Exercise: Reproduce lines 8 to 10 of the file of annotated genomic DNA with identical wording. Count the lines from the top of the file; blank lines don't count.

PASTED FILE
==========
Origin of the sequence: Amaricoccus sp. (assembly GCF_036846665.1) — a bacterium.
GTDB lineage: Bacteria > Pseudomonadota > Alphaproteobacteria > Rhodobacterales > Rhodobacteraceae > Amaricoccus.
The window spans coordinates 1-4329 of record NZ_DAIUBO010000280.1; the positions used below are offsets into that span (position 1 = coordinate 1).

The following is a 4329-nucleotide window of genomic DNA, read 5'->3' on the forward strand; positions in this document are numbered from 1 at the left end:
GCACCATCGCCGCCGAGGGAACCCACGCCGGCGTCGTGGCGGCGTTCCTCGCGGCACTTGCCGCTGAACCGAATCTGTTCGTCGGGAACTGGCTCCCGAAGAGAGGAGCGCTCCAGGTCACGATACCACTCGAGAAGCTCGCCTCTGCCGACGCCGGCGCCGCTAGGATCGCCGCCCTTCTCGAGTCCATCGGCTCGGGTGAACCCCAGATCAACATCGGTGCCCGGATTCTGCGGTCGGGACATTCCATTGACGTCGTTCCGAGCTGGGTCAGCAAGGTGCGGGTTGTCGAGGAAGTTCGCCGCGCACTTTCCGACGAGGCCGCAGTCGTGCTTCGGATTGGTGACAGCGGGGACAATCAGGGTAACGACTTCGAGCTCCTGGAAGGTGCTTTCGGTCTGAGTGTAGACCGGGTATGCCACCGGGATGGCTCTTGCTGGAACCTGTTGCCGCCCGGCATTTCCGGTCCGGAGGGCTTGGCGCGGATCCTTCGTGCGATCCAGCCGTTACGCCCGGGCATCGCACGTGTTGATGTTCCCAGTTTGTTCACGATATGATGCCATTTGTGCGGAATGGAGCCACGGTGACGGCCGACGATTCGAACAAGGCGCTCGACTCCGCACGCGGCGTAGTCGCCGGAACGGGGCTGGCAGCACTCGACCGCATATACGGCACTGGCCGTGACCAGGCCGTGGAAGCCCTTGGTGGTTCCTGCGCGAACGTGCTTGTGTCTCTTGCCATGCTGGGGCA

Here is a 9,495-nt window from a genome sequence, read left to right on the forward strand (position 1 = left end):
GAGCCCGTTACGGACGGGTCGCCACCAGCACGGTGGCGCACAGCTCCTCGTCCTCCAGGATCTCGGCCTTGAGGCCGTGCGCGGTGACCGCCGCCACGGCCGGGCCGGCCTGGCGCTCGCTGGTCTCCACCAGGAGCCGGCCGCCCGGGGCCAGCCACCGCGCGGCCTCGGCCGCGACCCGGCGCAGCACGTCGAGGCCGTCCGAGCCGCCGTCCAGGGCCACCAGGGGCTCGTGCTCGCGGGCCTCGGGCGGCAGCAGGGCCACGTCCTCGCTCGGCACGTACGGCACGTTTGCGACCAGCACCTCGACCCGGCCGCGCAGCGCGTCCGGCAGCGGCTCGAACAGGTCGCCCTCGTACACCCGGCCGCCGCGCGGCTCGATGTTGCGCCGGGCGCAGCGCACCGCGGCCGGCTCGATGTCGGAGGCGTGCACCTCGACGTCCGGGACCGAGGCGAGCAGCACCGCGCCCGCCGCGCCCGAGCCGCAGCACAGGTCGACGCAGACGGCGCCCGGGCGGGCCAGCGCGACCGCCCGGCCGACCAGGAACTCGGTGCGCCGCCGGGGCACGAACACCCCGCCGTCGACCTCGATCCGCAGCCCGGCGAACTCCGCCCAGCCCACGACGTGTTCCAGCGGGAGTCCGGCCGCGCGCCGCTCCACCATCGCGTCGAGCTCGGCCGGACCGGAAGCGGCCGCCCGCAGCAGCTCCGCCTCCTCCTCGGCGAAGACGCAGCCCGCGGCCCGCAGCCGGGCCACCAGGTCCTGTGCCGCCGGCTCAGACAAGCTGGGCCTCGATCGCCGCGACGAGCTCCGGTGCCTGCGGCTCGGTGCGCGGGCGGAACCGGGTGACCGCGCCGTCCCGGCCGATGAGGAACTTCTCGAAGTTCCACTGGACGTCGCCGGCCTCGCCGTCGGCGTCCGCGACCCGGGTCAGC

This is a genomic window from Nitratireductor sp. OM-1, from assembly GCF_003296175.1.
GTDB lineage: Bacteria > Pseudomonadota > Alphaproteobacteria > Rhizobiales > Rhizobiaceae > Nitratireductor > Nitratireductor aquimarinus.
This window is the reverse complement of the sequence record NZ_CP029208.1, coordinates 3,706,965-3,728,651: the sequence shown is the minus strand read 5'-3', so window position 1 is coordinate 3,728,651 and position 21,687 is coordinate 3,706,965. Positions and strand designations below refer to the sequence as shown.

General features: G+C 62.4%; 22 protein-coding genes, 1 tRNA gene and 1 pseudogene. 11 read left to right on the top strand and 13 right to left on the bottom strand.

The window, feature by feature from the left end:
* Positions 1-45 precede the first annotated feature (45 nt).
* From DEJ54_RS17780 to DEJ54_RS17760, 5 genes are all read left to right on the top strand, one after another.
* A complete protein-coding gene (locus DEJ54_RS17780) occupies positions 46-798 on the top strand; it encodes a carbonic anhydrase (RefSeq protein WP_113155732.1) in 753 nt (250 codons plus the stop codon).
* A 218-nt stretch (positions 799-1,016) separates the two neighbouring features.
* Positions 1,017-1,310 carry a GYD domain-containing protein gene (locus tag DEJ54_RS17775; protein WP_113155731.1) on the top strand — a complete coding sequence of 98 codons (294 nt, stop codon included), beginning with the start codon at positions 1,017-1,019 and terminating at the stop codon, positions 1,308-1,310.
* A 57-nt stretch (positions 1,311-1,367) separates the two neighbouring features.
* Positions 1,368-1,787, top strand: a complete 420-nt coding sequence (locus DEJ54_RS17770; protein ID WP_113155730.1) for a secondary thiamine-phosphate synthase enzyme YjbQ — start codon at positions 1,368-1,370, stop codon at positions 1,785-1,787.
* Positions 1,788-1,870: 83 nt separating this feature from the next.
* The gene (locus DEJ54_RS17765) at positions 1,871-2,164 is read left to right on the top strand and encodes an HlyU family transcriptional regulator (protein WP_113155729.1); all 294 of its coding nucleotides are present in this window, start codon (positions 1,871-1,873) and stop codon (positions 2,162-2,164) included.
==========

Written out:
This is a genomic window from Nitratireductor sp. OM-1, from assembly GCF_003296175.1.
GTDB lineage: Bacteria > Pseudomonadota > Alphaproteobacteria > Rhizobiales > Rhizobiaceae > Nitratireductor > Nitratireductor aquimarinus.
This window is the reverse complement of the sequence record NZ_CP029208.1, coordinates 3,706,965-3,728,651: the sequence shown is the minus strand read 5'-3', so window position 1 is coordinate 3,728,651 and position 21,687 is coordinate 3,706,965. Positions and strand designations below refer to the sequence as shown.